Trump Set To Strip $60 MILLION From Planned Parenthood For Refusing To Abandon Abortion

Planned Parenthood will be foregoing as much as $60 million annually from a federal family planning program that will carry new anti-abortion rules.

“Planned Parenthood is still open. We are continuing to fight this rule in court,” said Alexis McGill Johnson, acting president of Planned Parenthood, said in a call with reporters Monday. She said the organization would do everything it could to make sure that clinics could stay open.

The Trump administration is giving healthcare providers until midnight to comply with a new rule that says organizations that accept federal family planning grants cannot directly provide patients with an abortion referral. Critics of the rule call it a “gag rule” because they say the government is forcing them to keep information from patients.

“We do consider ourselves being forced out of the Title X program because we cannot comply with the gag rule,” McGill Johnson said, calling the rule “dangerous” and “unethical.”

The grants in question, which amount to $286 million a year, come from what is known as the Title X program. They are used to pay for birth control, testing of sexually transmitted diseases, and cancers screenings for 4 million low-income adults and are not permitted to go toward abortions. Still, abortion foes and the Trump administration has said that the money is fungible and shouldn’t be used to prop up abortion providers.

“Abortion is neither healthcare nor family planning and taxpayer dollars should not support abortion,” Jeanne Mancini, March for Life president, said in a statement.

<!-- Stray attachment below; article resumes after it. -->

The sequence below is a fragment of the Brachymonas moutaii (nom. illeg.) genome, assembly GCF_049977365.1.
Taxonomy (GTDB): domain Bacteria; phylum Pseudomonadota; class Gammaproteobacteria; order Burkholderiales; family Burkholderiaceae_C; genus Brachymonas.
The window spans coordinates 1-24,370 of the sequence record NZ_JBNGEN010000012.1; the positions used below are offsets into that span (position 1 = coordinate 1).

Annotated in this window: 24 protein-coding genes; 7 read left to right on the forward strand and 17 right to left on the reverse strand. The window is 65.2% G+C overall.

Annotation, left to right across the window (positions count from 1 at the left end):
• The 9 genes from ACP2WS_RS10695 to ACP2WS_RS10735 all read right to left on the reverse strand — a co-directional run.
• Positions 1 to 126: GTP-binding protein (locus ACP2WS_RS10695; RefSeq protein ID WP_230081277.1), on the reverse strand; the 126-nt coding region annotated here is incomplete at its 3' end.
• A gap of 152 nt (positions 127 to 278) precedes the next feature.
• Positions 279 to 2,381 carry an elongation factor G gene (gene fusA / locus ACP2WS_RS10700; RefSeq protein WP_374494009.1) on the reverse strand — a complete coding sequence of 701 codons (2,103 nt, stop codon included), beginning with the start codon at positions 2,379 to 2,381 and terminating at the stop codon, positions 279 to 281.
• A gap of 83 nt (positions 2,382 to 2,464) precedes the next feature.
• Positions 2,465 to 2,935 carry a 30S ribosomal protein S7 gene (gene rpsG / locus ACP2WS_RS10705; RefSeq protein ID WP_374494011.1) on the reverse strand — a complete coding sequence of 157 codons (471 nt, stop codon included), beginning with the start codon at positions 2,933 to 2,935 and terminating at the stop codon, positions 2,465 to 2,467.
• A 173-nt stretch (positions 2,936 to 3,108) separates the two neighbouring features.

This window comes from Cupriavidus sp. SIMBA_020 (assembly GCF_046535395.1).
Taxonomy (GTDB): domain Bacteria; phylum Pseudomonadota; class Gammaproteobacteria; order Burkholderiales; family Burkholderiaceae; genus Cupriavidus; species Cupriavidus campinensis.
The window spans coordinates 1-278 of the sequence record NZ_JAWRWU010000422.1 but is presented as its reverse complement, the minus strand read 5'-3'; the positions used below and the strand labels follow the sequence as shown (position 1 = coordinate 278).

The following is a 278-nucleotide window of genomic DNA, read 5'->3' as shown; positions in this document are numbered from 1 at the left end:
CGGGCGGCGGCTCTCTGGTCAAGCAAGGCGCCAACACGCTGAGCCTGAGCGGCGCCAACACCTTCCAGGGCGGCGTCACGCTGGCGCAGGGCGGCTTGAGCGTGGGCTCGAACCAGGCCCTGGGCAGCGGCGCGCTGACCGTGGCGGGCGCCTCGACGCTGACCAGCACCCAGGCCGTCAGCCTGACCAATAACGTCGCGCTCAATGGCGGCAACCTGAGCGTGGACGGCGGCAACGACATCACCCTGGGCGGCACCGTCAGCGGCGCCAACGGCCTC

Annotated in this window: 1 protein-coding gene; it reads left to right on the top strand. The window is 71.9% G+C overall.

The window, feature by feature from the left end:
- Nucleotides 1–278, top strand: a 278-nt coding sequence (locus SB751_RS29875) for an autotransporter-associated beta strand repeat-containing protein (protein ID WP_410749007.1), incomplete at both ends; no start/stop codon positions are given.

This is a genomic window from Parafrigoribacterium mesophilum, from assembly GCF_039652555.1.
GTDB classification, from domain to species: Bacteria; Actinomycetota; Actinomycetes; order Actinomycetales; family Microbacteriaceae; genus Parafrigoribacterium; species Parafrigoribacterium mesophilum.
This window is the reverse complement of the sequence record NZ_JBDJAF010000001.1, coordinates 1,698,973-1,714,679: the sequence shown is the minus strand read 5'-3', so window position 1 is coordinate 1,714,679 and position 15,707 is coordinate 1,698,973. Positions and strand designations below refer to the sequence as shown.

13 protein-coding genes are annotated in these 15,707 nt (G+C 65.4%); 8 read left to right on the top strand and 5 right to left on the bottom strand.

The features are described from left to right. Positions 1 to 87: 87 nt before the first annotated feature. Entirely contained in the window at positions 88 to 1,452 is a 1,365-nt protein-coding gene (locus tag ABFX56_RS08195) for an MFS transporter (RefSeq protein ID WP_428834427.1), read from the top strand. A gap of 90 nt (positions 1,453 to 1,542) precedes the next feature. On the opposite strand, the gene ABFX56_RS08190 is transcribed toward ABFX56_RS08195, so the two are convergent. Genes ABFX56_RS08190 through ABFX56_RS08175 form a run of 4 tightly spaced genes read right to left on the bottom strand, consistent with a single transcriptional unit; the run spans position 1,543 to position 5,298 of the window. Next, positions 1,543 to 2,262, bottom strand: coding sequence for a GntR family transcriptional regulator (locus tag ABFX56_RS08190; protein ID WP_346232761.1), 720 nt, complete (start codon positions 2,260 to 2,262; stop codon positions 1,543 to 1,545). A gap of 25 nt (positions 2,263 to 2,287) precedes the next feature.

In response to Planned Parenthood’s announcement, Mia Heck from the Office of the Assistant Secretary for Health said that organizations had the choice to accept the Title X grants already when they knew what the terms would be.

“Some grantees are now blaming the government for their own actions — having chosen to accept the grant while failing to comply with the regulations that accompany it — and they are abandoning their obligations to serve their patients under the program,” she said.

The 9th Circuit Court of Appeals on Friday turned down a request from Planned Parenthood to freeze the rule. The decision left Planned Parenthood to either comply or forego as much as $60 million in funding that it gets from the grants every year. The court had allowed the rule to go forward even though various cases on the matter are still pending. It next will head before a panel of judges on Sept. 23, which could again block the rules and allow Planned Parenthood to start receiving funding again.

Not all Planned Parenthood clinics provide abortions, but they do refer patients who seek an abortion to clinics where they can obtain them. The organization warned that without the Title X funding, people will be forced to wait longer for care and will have to drive further distances in certain parts of the U.S.

Another provider in Maine, called Maine Family Planning, sent a letter to the Trump administration on Monday saying it was formally withdrawing from Title X as well, saying it was doing so “more in sorrow than in anger” and that it does “not take this decision lightly.” The organization has waged its own suit on the matter.

The latest rule is part of the Trump administration’s commitment to anti-abortion advocates and Republicans, for whom “defunding Planned Parenthood” has become a rallying cry given that the organization is the largest abortion provider in the United States.

The administration has set up new rules in other areas, such as giving employers an out if they have moral or religious objections to providing contraception and allowing workers a way to file complaints with the government if they’re forced into being involved in practices, such as abortion, to which they have moral objections. Opponents are suing over both measures.

The Trump administration will also require abortion services to be housed in separate facilities from birth control and other services, but that requirement won’t take effect until next year.

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